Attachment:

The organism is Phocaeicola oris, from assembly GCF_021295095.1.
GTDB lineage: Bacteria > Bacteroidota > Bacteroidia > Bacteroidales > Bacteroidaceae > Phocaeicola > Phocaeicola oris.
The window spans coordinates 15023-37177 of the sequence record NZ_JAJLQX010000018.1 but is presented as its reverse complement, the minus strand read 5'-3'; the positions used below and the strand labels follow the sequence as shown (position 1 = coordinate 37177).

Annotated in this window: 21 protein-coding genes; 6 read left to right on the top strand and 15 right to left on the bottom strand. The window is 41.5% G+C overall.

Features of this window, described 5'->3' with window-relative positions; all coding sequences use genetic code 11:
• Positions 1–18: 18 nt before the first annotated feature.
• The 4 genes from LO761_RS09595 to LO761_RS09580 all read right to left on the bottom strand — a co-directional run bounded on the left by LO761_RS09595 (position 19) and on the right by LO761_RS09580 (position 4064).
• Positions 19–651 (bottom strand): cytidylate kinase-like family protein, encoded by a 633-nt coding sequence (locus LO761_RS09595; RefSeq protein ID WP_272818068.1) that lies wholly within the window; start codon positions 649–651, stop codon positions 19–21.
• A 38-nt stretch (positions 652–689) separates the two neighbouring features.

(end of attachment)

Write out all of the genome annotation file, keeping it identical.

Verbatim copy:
The organism is Phocaeicola oris, from assembly GCF_021295095.1.
GTDB lineage: Bacteria > Bacteroidota > Bacteroidia > Bacteroidales > Bacteroidaceae > Phocaeicola > Phocaeicola oris.
The window spans coordinates 15023-37177 of the sequence record NZ_JAJLQX010000018.1 but is presented as its reverse complement, the minus strand read 5'-3'; the positions used below and the strand labels follow the sequence as shown (position 1 = coordinate 37177).

Annotated in this window: 21 protein-coding genes; 6 read left to right on the top strand and 15 right to left on the bottom strand. The window is 41.5% G+C overall.

Features of this window, described 5'->3' with window-relative positions; all coding sequences use genetic code 11:
• Positions 1–18: 18 nt before the first annotated feature.
• The 4 genes from LO761_RS09595 to LO761_RS09580 all read right to left on the bottom strand — a co-directional run bounded on the left by LO761_RS09595 (position 19) and on the right by LO761_RS09580 (position 4064).
• Positions 19–651 (bottom strand): cytidylate kinase-like family protein, encoded by a 633-nt coding sequence (locus LO761_RS09595; RefSeq protein ID WP_272818068.1) that lies wholly within the window; start codon positions 649–651, stop codon positions 19–21.
• A 38-nt stretch (positions 652–689) separates the two neighbouring features.